Over the past two years, Echo Heights re-established its neighborhood association and successfully fought a trucking facility across from an elementary school. Black and brown communities are often the last to hear about proposals to further industrialize their neighborhoods, deepening the gap between residents and city leaders, Wilbourn said. 

Construction crews work on Chickasaw Avenue in southeast Fort Worth, near the Echo Heights neighborhood. Residents are concerned by the 180-plus industrial facilities they’ve counted near homes and an elementary school. (Cristian ArguetaSoto | Fort Worth Report)

“Even if (city staff) come over here, the community does not trust the city,” Wilbourn said. “They don’t trust anything about the city at this point. They see the city as the enemy, which they are. The city has put themselves in this position to not be trusted by its citizens.” 

Gena Byrd serves as the environmental climate justice program coordinator for the NAACP’s Tarrant County / Fort Worth branch. She’s followed the comprehensive planning process for several years. 

The city’s success in reflecting the priorities of people of color will depend on their dedication to reaching communities that are not as vocal and organized as Echo Heights, she said. Pockets of west and east Fort Worth, including the Como neighborhood and Stop Six, also struggle with industrial activity and pollution, Byrd said. 

“Getting input from one prominent community, that’s not good enough,” Byrd said. “We have this in multiple places where they may not be speaking up. What are you going to do about those where it’s still happening, but you don’t have a prevalent person? Are you only going to address it if there’s a point person? Why not address it because you see it and it’s the right thing to do?”

Industrial centers unlikely to change, city staff says

Growth centers, including the one near Echo Heights, help create a balance of housing and nearby jobs so that city planners can reduce the amount of traffic congestion on roads and the associated pollution, Fladager said.

“Having neighborhoods nearby is not viewed necessarily as a bad thing because they can get to their jobs quickly, and you’re providing jobs close to where they live,” Fladager said. 

The 2023 comprehensive plan draft includes a list of growth centers in Fort Worth. (Courtesy image)

Echo Heights is part of the Loop 820 East/Lake Arlington industrial growth center, while more affluent areas like Clearfork and the Cultural District are considered regional mixed-use growth centers. Other industrial growth centers include Alliance Airport, Walsh Ranch South and Loop 820 West/Aledo Road. 

Industrial growth centers are defined as having a concentration of 10,000-plus employees per square mile. The city’s definition notes that “residential uses are generally discouraged within” growth centers, though the definition does not rule out nearby neighborhoods.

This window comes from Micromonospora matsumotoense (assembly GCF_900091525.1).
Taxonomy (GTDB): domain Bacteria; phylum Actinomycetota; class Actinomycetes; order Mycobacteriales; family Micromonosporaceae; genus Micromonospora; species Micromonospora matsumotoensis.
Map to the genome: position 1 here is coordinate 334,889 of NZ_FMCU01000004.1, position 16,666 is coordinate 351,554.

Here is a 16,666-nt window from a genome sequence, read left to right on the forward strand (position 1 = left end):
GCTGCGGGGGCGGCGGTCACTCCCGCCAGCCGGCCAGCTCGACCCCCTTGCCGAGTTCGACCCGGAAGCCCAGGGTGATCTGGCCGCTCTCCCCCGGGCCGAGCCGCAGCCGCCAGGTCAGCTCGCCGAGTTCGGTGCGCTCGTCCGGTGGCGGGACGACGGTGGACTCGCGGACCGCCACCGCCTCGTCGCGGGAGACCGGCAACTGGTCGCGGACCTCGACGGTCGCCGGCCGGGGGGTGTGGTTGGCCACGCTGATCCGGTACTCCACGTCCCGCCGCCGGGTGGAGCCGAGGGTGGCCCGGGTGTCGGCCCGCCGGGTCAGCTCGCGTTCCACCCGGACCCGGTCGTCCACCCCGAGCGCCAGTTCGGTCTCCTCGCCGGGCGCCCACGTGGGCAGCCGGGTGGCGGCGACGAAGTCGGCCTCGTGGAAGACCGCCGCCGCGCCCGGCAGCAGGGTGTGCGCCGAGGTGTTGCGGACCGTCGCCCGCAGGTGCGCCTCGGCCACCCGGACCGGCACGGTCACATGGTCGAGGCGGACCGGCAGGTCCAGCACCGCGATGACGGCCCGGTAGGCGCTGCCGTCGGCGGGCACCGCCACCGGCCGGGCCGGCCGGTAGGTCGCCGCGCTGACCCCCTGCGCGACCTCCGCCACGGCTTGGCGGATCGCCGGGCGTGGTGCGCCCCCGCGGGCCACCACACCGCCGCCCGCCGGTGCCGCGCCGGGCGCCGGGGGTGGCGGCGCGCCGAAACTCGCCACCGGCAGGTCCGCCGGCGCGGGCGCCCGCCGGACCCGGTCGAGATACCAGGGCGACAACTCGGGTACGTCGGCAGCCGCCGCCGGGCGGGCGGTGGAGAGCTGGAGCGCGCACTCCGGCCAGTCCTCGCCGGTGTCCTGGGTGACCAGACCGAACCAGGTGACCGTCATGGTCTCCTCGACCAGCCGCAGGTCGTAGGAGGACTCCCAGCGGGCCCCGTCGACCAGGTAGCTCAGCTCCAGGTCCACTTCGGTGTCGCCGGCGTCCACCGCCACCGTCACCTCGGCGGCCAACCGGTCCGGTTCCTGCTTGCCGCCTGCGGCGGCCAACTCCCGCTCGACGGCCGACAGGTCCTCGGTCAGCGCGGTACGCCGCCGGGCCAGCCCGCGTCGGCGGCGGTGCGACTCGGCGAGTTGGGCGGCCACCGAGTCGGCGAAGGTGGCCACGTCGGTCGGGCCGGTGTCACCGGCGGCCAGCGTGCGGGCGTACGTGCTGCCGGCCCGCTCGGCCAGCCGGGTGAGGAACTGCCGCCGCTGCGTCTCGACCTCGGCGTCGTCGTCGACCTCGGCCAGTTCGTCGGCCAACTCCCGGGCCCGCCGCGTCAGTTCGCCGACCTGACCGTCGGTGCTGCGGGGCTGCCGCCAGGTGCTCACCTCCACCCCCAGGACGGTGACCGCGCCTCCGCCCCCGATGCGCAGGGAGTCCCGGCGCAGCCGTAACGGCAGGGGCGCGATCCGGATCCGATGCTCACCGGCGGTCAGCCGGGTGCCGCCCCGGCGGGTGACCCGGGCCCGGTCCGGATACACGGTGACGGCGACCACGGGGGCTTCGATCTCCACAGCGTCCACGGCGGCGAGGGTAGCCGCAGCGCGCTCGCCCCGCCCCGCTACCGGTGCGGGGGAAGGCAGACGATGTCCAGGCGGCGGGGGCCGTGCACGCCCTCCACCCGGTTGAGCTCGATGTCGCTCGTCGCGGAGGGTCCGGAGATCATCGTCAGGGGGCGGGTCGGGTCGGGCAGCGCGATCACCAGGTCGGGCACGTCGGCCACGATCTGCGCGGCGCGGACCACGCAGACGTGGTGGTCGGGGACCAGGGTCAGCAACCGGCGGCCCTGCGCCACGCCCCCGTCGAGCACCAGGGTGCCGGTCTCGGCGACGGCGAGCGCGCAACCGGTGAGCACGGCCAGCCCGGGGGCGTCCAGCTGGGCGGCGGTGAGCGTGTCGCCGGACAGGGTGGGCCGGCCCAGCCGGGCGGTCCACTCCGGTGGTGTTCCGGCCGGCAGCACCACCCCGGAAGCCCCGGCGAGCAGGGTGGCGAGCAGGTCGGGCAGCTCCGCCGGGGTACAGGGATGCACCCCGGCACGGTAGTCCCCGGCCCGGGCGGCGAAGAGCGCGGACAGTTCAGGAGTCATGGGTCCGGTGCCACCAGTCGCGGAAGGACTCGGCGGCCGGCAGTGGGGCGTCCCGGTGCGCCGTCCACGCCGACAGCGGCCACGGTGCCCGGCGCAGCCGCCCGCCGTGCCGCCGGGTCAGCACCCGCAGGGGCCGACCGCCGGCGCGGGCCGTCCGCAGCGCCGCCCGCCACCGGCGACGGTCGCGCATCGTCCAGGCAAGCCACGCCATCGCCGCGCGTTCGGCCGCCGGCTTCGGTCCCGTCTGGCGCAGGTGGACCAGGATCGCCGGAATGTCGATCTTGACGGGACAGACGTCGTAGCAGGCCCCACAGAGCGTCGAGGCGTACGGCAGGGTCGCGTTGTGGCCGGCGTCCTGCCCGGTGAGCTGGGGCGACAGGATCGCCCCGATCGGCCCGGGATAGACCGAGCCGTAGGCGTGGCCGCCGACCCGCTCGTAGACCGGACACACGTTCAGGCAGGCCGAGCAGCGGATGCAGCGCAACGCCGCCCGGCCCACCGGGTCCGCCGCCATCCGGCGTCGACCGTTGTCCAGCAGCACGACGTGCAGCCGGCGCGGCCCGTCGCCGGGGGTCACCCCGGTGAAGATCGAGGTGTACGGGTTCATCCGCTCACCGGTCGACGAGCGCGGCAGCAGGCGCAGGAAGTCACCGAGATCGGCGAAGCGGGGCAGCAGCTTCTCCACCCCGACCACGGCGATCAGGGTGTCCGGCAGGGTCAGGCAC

Changing an established industrial growth center designation is unlikely, Fladager said, unless development on the ground has drastically shifted and is inconsistent with the city’s maps. Changing the designation would not change the development that’s already taking place, he said. 

That doesn’t mean redevelopment isn’t possible over the next several decades, Fladager said. 

“If it’s an area where the buildings are reaching the end of their useful life or the property values are increasing to the point where the market is ready to step in and redevelop areas, we’ll look for those opportunities when we’re trying to identify potential new growth centers,” he said. 

At a Feb. 23 work session, District 5 councilmember Gyna Bivens said her constituents, including those in Echo Heights, want a true voice in how their communities are shaped. After the May 6 election, Echo Heights and other portions of southeast Fort Worth will be represented by a new District 11 council member. 

“Their thoughts are just because this started in 2000 doesn’t mean that it has to continue along this path,” Bivens said. 

YouTube video

Residents will be more likely to attend public meetings about the comprehensive plan if they know that their concerns about environmental issues will be discussed, Bivens said. 

While city staff have been responsive to her requests for information, Byrd is not optimistic the city will make substantial changes to its comprehensive plan based on public feedback. Fort Worth officials are appeasing critics by responding to their concerns on the surface, she said, but the proof will be in what makes it into the 2025 plan. 

“We have to hold their feet to the fire,” Byrd said. “We’re not going to stand for: ‘Oh, it’s already there.’ That’s the point. That’s why we need to make some changes because it was bad, and it’s still bad, and they’re still doubling down.” 

Haley Samsel is the environmental reporter for the Fort Worth Report. You can reach them at

At the Fort Worth Report, news decisions are made independently of our board members and financial supporters. Read more about our editorial independence policy here.

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Haley Samsel is the environmental reporter for the Fort Worth Report. You can reach them at Her coverage is made possible by a grant from the Marilyn Brachman Hoffman...